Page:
Requires remedial actions for hazardous substances that remain on site to comply with any more stringent and legally applicable tribal standard.
Directs the President to ensure that a remedial action attains standards of control protective of human health in the environment in cases where: (1) no Federal, State, or tribal standard has been established for the specific hazardous substance present at the facility where the action is being undertaken; or (2) there are multiple hazardous substances present and the remedial action is not protective even though applicable requirements would be attained.
Removes a provision which requires the President to conform a remedial action to a State standard in cases where a State has initiated a law suit against the Environmental Protection Agency (EPA) prior to May 1, 1986.
Eliminates a provision which allows the President to select a remedial action that does not attain a standard equivalent to a legally applicable standard if compliance with requirements is technically impracticable from an engineering perspective.
Sets forth minimum requirements for remedies for contaminated groundwater or surface water in cases where a legally applicable standard for a hazardous substance is waived.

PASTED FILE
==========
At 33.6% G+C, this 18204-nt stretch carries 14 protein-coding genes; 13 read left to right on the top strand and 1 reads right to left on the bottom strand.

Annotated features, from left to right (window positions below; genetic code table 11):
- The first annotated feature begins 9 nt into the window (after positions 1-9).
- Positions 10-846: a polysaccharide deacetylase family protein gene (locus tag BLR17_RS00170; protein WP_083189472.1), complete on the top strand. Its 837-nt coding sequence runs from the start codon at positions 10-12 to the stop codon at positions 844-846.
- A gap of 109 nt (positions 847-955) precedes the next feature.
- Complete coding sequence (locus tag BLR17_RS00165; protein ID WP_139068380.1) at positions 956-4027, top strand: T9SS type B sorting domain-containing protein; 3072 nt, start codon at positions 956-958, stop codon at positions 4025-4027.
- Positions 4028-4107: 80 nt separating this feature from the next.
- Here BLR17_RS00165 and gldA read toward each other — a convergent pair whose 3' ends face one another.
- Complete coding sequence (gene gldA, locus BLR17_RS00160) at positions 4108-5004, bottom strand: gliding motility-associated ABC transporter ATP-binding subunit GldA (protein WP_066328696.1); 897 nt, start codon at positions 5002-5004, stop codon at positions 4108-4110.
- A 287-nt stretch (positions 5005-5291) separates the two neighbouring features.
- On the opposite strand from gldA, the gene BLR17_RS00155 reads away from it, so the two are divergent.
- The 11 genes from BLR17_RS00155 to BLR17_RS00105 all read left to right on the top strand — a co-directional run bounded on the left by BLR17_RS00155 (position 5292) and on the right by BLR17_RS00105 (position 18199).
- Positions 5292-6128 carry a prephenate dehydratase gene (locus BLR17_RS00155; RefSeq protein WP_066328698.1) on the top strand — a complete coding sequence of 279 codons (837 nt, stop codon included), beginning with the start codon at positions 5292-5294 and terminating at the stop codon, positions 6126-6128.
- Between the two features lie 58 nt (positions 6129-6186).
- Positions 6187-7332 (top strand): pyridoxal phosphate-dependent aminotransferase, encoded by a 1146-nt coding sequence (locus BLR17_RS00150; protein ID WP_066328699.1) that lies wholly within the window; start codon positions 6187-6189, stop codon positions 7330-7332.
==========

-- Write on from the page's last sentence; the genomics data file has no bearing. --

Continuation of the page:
Authorizes the President to use institutional controls as a supplement to, but not as a substitute for, other response measures under CERCLA.
Lists requirements for actions that rely on institutional controls.
Provides for funds to be established for facilities for which the selected remedy is containment or at which hazardous substances remain on site above levels that would allow for unrestricted use of the facility. Requires such funds to be sufficient to guarantee successful performance of a remedy and, to the extent technically feasible, future beneficial reuse.
Directs the EPA Administrator (Administrator) to report annually to the Congress, for each record of decision signed during the previous fiscal year, on the type of institutional controls and media affected and the institution designated to monitor, enforce, and ensure compliance with such controls.
Makes procedural requirements of State laws inapplicable to the portion of any removal or remedial action conducted entirely on site, except for recordkeeping and reporting.
(Sec. 102) Sets forth criteria for institutional control instruments. Requires the President, if such an instrument is adopted, to record a notice of property use restriction in the public land records for the jurisdiction in which the affected property is located. Makes such instruments enforceable in perpetuity (unless terminated and released) against holders of interest in an affected property and all persons who subsequently acquire such interest.